In the discussion it was clarified that the mines in question are those for which owners cannot be traced (derelict owners), and that the Atmospheric Protection Act calls for the government to rehabilitate these mines. A consultant has been retained to liaise with affected communities and to assess the hazards to workers involved in the rehabilitation work.

Labour
1) The Department of Labour was charged with reviewing the compensation system. It determined that the backlog of unprocessed claims was caused by a centralized system with all claims being received in Pretoria. This could be remedied by decentralizing the payment system. Information technology (IT) systems for each province will be in place by the end of this year.

There was a cabinet decision that the respective compensation funds of the Departments of Minerals and Energy, Health, and Labor, be integrated. A task team has been appointed to implement this.

2) The department was active on a Task Force to review and consolidate the regulatory framework for asbestos. Amended regulations will be promulgated by the end of the year.

3) It also served on a Task Force to develop guidelines for the rehabilitation of asbestos mining areas. The initiative is now with the communications department that will produce a more user-friendly document.

In the discussion it emerged the compensation scheme only covers registered workers, not their families or communities, even though the latter have been affected. The major problem, however, has been one of awareness: whether even those who are eligible to claim compensation are aware of this right. Provincial health care facilities are available to provide medical examinations and forward recommendations to the medical bureau of Occupational Health. These facilities are available also to retired workers who may only now be exhibiting symptoms. Since there is scientific evidence linking exposure to asbestos with certain respiratory diseases, all that is needed is proof of the number of years one worked in the mines. The recommendation may also be obtained from a private doctor of one's own choice. Another resource is the Industrial Health Research Group - an NGO at UCT - which has extensive training in reading x-rays with respect to asbestos exposure.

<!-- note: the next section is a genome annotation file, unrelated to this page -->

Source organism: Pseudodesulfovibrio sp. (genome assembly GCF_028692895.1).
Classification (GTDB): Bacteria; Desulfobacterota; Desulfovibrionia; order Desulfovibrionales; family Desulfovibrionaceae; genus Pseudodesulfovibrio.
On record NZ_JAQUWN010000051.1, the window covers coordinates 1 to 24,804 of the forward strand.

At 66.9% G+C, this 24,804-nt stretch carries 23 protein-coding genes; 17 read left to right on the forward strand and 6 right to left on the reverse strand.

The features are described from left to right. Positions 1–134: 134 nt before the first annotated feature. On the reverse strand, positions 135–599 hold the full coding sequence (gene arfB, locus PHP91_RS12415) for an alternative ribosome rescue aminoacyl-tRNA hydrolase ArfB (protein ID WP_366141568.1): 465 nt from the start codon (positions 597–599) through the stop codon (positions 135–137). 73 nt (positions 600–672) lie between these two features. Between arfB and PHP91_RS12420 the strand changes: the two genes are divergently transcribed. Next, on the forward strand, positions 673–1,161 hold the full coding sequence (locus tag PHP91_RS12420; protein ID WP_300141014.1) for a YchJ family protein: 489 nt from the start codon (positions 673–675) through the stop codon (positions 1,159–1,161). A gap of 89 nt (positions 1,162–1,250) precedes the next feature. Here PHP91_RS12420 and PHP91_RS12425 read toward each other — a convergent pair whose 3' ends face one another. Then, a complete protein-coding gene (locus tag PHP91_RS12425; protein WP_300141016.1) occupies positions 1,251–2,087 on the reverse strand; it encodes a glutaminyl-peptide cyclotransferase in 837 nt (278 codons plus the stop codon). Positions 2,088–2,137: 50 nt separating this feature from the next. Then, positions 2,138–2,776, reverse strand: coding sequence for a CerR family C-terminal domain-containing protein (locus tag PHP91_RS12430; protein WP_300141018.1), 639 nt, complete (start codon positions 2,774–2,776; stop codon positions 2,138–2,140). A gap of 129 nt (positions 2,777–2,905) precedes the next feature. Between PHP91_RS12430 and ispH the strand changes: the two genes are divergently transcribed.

It was agreed that this issue of awareness would be taken to the Compensation Commissioner for incorporation in the strategic plan.

Mineral Affairs and Energy
The Department is the lead organization on the Task Force for developing guidelines for the rehabilitation of asbestos mining areas. A first draft of the guidelines is currently available for internal discussion.